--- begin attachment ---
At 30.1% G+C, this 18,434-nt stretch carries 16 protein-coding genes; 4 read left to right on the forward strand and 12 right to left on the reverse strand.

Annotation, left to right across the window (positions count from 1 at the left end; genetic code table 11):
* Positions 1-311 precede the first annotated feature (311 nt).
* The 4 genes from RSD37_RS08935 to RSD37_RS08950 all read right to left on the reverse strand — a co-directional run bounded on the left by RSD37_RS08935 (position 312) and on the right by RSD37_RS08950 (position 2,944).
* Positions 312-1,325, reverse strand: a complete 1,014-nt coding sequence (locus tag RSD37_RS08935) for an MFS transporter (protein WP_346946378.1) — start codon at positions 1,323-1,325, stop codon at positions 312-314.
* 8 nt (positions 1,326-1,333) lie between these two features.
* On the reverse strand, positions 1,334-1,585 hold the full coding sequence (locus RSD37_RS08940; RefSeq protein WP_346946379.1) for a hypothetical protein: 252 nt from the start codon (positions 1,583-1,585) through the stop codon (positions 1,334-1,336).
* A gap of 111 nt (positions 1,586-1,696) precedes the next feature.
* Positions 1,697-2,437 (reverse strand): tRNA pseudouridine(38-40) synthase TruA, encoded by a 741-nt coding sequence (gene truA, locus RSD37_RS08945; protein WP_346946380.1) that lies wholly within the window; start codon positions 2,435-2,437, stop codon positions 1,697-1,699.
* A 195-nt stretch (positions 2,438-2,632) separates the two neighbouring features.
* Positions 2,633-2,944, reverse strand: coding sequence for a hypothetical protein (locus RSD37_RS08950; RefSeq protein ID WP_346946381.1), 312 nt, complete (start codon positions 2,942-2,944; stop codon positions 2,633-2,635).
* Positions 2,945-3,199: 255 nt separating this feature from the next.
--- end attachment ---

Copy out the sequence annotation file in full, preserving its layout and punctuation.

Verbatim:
At 30.1% G+C, this 18,434-nt stretch carries 16 protein-coding genes; 4 read left to right on the forward strand and 12 right to left on the reverse strand.

Annotation, left to right across the window (positions count from 1 at the left end; genetic code table 11):
* Positions 1-311 precede the first annotated feature (311 nt).
* The 4 genes from RSD37_RS08935 to RSD37_RS08950 all read right to left on the reverse strand — a co-directional run bounded on the left by RSD37_RS08935 (position 312) and on the right by RSD37_RS08950 (position 2,944).
* Positions 312-1,325, reverse strand: a complete 1,014-nt coding sequence (locus tag RSD37_RS08935) for an MFS transporter (protein WP_346946378.1) — start codon at positions 1,323-1,325, stop codon at positions 312-314.
* 8 nt (positions 1,326-1,333) lie between these two features.
* On the reverse strand, positions 1,334-1,585 hold the full coding sequence (locus RSD37_RS08940; RefSeq protein WP_346946379.1) for a hypothetical protein: 252 nt from the start codon (positions 1,583-1,585) through the stop codon (positions 1,334-1,336).
* A gap of 111 nt (positions 1,586-1,696) precedes the next feature.
* Positions 1,697-2,437 (reverse strand): tRNA pseudouridine(38-40) synthase TruA, encoded by a 741-nt coding sequence (gene truA, locus RSD37_RS08945; protein WP_346946380.1) that lies wholly within the window; start codon positions 2,435-2,437, stop codon positions 1,697-1,699.
* A 195-nt stretch (positions 2,438-2,632) separates the two neighbouring features.
* Positions 2,633-2,944, reverse strand: coding sequence for a hypothetical protein (locus RSD37_RS08950; RefSeq protein ID WP_346946381.1), 312 nt, complete (start codon positions 2,942-2,944; stop codon positions 2,633-2,635).
* Positions 2,945-3,199: 255 nt separating this feature from the next.